Let’s investigate the 5 m drop of Figure 3 more closely. Consider the horizontal pitch of a ball at a 5 m elevation (Figure 4). Notice that whatever speed imparted to the ball, it will drop a vertical distance of 5 m in its first second of fall. This becomes important when the curvature of Earth’s surface comes into play.

Calculating tangential velocity

Referring to the pitches in Figure 4, ask your students to calculate the pitching speed of a tossed ball that covers a horizontal distance of 8 m in one second. We use this formula: Speed = (distance covered)/(time to fall 5 m). Importantly, the key here is that the time to fall 5 m is 1 second! Guide all students in your class to the answer: Speed = (8 m)/(1 s) = 8 m/s.

When the class is comfortable with that, ask what pitching speed would be needed to cover other similar distances in the same time. After your class seems on board, make this huge jump that refers to Figure 3: Calculate the hypothetical speed if the ball covered 8 km in the time to drop 5 m. Aha! Can your class see the speed would be 8 km/s? Get this: If there were no air drag and no obstructions to motion, the ball would continue making 5 m drops all around the world (Figure 5). It would be an Earth satellite!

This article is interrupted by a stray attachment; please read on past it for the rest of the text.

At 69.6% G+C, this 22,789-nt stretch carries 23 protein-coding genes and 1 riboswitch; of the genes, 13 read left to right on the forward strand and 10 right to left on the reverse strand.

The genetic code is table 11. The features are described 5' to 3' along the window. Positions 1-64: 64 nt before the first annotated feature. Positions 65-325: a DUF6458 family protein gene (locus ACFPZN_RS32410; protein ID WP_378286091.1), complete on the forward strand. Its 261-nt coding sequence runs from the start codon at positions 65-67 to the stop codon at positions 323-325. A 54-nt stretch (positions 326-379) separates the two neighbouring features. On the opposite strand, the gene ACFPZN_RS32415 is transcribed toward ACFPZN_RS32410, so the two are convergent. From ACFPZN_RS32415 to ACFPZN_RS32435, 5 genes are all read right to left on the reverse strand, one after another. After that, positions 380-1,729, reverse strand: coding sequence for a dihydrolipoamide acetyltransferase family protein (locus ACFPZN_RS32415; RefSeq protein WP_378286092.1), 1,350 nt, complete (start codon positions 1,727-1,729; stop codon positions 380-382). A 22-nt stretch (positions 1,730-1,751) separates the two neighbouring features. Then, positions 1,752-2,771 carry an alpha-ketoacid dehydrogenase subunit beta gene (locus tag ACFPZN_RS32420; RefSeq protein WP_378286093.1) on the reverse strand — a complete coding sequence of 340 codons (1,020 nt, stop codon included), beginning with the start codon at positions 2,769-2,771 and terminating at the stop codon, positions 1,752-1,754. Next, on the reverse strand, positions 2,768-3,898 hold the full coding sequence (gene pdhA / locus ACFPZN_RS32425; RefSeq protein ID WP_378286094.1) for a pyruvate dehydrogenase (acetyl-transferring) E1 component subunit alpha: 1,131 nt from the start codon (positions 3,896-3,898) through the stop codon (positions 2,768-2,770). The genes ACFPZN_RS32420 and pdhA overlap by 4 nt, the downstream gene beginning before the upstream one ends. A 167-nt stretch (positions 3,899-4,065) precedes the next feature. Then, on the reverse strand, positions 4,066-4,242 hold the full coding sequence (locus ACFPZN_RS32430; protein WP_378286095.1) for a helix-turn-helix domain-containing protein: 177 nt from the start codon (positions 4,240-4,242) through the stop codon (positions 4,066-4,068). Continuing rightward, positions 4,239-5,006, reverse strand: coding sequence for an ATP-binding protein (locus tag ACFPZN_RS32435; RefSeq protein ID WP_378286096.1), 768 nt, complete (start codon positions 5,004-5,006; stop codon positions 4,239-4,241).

Student congratulations

If your presentation is unhurried and your students are in agreement with the 8 km/s answer, congratulate them! They have calculated what Isaac Newton was unable to do more than 300 years ago! They have calculated the minimum speed needed for a satellite to circle Earth. This IS a big aha! Historically speaking, it’s an enormous aha!

Satellite misconceptions

Before leaving this topic, try to correct a widespread misconception held by the general public—that above Earth’s atmosphere is a gravity-free region where artificial satellites orbit. Whoops! Very untrue, for satellites in a gravity-free region would travel in straight-line paths, not the curved ones caused by gravitational attraction to Earth. Gravitational strength follows the inverse-square law, which tells us that the strength of Earth’s gravity in the satellite territory of the International Space Station (ISS) is about 90 percent as strong as at Earth’s surface—not zero.